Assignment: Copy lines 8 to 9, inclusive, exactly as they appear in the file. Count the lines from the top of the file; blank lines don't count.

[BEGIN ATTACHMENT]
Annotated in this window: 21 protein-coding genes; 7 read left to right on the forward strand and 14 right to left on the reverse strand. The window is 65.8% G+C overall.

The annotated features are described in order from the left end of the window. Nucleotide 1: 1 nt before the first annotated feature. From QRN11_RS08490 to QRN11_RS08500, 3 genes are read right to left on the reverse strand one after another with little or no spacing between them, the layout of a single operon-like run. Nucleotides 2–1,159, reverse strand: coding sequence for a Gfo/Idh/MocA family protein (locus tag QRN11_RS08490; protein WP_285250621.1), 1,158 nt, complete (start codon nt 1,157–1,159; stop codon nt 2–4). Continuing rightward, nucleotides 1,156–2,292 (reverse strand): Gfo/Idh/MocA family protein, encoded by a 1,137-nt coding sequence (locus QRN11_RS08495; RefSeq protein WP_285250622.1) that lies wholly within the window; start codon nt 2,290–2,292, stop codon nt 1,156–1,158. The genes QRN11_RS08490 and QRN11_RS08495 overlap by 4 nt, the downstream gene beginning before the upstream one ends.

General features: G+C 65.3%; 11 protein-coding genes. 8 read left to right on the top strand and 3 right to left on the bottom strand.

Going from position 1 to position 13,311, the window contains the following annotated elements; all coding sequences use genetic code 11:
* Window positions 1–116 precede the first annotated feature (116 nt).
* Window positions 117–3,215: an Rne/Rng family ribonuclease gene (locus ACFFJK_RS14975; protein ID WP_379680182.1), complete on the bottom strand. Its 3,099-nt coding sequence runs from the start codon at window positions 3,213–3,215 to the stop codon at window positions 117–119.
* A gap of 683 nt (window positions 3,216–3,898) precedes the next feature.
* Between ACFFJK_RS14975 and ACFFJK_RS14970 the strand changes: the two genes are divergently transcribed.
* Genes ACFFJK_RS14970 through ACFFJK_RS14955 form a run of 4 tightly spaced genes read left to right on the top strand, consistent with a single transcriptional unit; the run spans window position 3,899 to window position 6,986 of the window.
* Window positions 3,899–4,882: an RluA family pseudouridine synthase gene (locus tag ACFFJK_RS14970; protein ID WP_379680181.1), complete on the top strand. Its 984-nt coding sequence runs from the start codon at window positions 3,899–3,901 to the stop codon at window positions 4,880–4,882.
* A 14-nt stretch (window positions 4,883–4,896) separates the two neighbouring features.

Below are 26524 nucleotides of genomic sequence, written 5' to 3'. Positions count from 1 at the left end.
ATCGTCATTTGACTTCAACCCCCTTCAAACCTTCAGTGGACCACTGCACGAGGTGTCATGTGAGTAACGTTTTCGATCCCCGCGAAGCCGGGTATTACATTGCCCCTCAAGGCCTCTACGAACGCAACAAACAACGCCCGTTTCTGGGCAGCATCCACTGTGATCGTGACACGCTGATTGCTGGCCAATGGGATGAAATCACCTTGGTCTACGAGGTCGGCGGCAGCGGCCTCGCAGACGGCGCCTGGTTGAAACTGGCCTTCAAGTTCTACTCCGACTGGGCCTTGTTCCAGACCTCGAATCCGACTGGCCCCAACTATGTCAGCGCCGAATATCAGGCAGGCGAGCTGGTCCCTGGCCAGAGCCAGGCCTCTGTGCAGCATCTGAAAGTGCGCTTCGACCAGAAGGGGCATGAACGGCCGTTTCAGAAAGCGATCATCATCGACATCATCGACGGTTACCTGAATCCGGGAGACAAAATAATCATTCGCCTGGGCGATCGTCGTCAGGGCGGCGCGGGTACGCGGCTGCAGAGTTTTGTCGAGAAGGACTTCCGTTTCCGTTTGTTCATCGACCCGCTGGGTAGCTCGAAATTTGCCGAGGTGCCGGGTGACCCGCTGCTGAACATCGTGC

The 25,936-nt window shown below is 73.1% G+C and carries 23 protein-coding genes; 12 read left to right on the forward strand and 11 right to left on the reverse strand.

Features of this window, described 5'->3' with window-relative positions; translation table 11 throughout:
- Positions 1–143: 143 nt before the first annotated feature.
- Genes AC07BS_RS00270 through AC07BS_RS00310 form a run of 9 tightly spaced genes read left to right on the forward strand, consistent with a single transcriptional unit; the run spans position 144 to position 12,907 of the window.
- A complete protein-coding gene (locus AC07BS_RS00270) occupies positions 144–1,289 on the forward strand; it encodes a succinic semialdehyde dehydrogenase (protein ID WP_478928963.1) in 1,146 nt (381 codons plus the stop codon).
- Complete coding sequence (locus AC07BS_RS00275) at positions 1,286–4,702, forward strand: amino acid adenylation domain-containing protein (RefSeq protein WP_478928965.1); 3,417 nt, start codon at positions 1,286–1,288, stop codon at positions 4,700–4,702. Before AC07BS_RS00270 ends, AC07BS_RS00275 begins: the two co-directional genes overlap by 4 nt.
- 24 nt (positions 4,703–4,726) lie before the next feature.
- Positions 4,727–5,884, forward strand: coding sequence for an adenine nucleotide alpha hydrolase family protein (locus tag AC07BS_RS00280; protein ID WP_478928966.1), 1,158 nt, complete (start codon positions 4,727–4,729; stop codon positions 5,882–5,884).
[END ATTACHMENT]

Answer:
* Between ACFFJK_RS14975 and ACFFJK_RS14970 the strand changes: the two genes are divergently transcribed.
* Genes ACFFJK_RS14970 through ACFFJK_RS14955 form a run of 4 tightly spaced genes read left to right on the top strand, consistent with a single transcriptional unit; the run spans window position 3,899 to window position 6,986 of the window.